A few months ago I asked 173 of the top-ranked precision rifle shooters in the country about the load they were running in their match ammo. These were the guys that finished highest in the overall season for both the Precision Rifle Series and the National Rifle League (learn about the PRS and NRL). This was the first year I asked about the specific powder and charge weight they were loading. I made it completely optional, because I wasn’t sure if everyone was willing to share or would know that detail off the top of their head as they were taking the survey. I asked them to simply leave that question blank if they couldn’t remember the exact weight they were running. Of the 173 shooters surveyed, 162 of them said they handload their ammo and 82% of those guys were willing to share their load data with all of us! Thank you to all the shooters who completed the survey!
What reloading components work best often depends on the particular cartridge you’re using, so I plan to cover the load data for each of the popular precision rifle cartridges that at least 5 of these top-ranked shooters were using. This is the 3rd installment in that series and this article focus on what bullets, cases, primers, powders, and charge weights these elite marksmen shooting a 6BRA, 6BRX, and 6BR found to work best in their rifles.
- 6mm Dasher Load Data
- 6 & 6.5 Creedmoor Load Data
- 6BRX, 6BRA, and 6BR Load Data (this article)
- 6 & 6.5×47 Lapua Load Data
- 6XC Load Data
While I’d feel fortunate to know what load any of these top shooters are running, this set of data is the aggregate of well over 100 truly world-class shooters, so what a rich and unique data set to pull from insight from! Having such a large sample size allows us to draw more meaningful conclusions on what loads and components seem to work well across multiple rifle configurations. It can be tough to find good load data for a few of these cartridges, so I know this will help a lot of shooters. And while some of us enjoy tinkering with loads, knowing what load other accomplished shooters found as the “sweet spot” for a cartridge may help minimize time in the reloading room and maximize time at the range. I think even the guys who completed the survey will be interested to see what their fellow competitors found that worked best in their rifles.
Important: You should always reference a comprehensive reloading manual and start with the minimum recommended loads and work your way up. Many of these shooters could be running “hot” loads, and just because the load is safe in their rifles, doesn’t mean it will be in your’s. There are a ton of factors that vary from them to you, including exact chamber/barrel dimensions, brass specs, reloading scales, powder lots, seating depth and tension, etc., so it’s critical to follow safety precautions. Failure to follow safe loading practices could result in severe personal injury (including death) or gun damage to the user or bystanders. Technical data and information are based upon survey responses from other shooters under specific conditions and circumstances. The author has not independently verified the accuracy of the data, and cannot be responsible for errors in published load data. Because this site and its affiliates have no control over the individual loading practices and/or components used, no responsibility is assumed by PrecisionRifleBlog.com or its affiliates in the use of this data. The information is to be used at the sole discretion of the user and the user assumes all risk.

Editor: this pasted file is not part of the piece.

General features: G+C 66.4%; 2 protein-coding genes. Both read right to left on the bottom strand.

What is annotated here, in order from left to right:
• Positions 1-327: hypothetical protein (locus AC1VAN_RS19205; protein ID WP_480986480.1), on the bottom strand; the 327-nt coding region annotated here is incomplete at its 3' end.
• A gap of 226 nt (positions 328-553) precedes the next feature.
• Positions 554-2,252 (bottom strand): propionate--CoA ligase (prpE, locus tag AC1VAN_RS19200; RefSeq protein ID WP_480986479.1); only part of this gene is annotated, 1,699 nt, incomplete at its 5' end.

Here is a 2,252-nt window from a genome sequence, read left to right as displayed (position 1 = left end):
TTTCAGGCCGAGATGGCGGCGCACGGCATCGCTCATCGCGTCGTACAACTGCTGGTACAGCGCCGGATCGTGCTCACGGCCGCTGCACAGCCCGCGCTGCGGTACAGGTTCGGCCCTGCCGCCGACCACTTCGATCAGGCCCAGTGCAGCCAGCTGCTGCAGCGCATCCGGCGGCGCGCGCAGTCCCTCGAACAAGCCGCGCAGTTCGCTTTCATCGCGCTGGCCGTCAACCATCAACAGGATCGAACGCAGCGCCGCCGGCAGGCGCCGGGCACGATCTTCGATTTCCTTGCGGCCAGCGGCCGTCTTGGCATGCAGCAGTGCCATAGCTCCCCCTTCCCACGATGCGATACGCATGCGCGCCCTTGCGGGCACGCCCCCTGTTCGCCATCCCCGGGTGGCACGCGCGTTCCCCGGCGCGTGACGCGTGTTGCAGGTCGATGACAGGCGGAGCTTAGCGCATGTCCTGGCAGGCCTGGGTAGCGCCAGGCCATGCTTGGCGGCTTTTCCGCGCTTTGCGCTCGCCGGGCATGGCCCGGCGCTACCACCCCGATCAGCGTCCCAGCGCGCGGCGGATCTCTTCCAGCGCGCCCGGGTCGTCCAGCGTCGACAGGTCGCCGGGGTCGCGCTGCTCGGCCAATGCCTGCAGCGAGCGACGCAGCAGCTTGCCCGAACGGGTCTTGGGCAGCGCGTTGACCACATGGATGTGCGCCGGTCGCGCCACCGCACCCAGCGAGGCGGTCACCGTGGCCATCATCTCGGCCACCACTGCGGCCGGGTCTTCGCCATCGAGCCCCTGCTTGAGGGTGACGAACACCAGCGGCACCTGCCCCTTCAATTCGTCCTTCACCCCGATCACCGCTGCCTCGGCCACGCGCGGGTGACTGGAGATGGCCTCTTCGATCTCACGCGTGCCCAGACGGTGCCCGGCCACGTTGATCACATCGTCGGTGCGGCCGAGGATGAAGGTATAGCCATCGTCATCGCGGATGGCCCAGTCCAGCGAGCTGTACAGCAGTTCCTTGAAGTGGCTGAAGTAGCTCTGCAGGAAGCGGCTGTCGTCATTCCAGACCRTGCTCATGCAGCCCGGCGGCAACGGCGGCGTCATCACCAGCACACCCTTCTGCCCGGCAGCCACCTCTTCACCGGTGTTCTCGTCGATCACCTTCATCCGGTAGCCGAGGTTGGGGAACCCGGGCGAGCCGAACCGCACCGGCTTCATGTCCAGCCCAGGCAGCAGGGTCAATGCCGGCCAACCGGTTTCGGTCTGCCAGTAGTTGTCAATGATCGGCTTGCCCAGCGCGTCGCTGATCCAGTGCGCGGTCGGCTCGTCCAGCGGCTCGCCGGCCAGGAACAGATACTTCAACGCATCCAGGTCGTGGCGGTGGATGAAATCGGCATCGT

The 6BR What?!
There are several wildcat cartridges based on the very popular 6mmBR cartridge. Most shooters firing the 6BRA, 6BRX, and 6 Dasher start with a 6mm Norma BR case from Lapua and fireform it to have slightly more capacity. (What is fireform?) Here is a diagram I made to help you visualize the differences between these cases, and the size comparison between these smaller cases and the popular Creedmoor sized case. These 6BR based cases are around 20% smaller than a Creedmoor sized case, but the muzzle velocities these guys reported were only 4-5% less for the same bullet weight, so they appear to simply be “more efficient.”
Many shooters believe these cartridges based on the 6BR are extremely consistent in terms of muzzle velocity, and also have reduced recoil compared to cartridges like the 6mm Creedmoor, 6×47 Lapua, and 6XC. I actually provide a lot of information that helps you visualize the differences in the article that focused on all the cartridges this group of pro shooters were running. You can find the 6 Dasher Load Data here, but this article will focus on the other three 6BR-based cases a significant number of these top precision rifle competitors were using.
6BRX Load Data
We’ll start by looking at the 6mm BRX, which is identical to the 6BR except the shoulder is extended out 0.100”. It still has the 30° shoulder, so you can still use 6mmBR dies that are simply set 0.100” up from the shellholder. There were 11 shooters using the 6BRX, including 5 shooters who finished in the top 25 in the NRL.
Let’s take a look at what bullets the guys running a 6BRX preferred to load:
On the chart above, the various colors represent where a shooter landed in terms of rank. For example, black indicates shooters who finished in the top 10 in the PRS, the darkest blue is people who finished 11-25 in the PRS, and the lighter the blue, the further out they finished in overall standings. The green colors represents the top shooters in the NRL, where the darkest green is the top 10, medium green is 11-25, and light green are the shooters who’s season rank landed from 26th to 50th. The chart legend itemizes the league and ranks each color represents, but basically the darker the color, the higher up the shooters placed.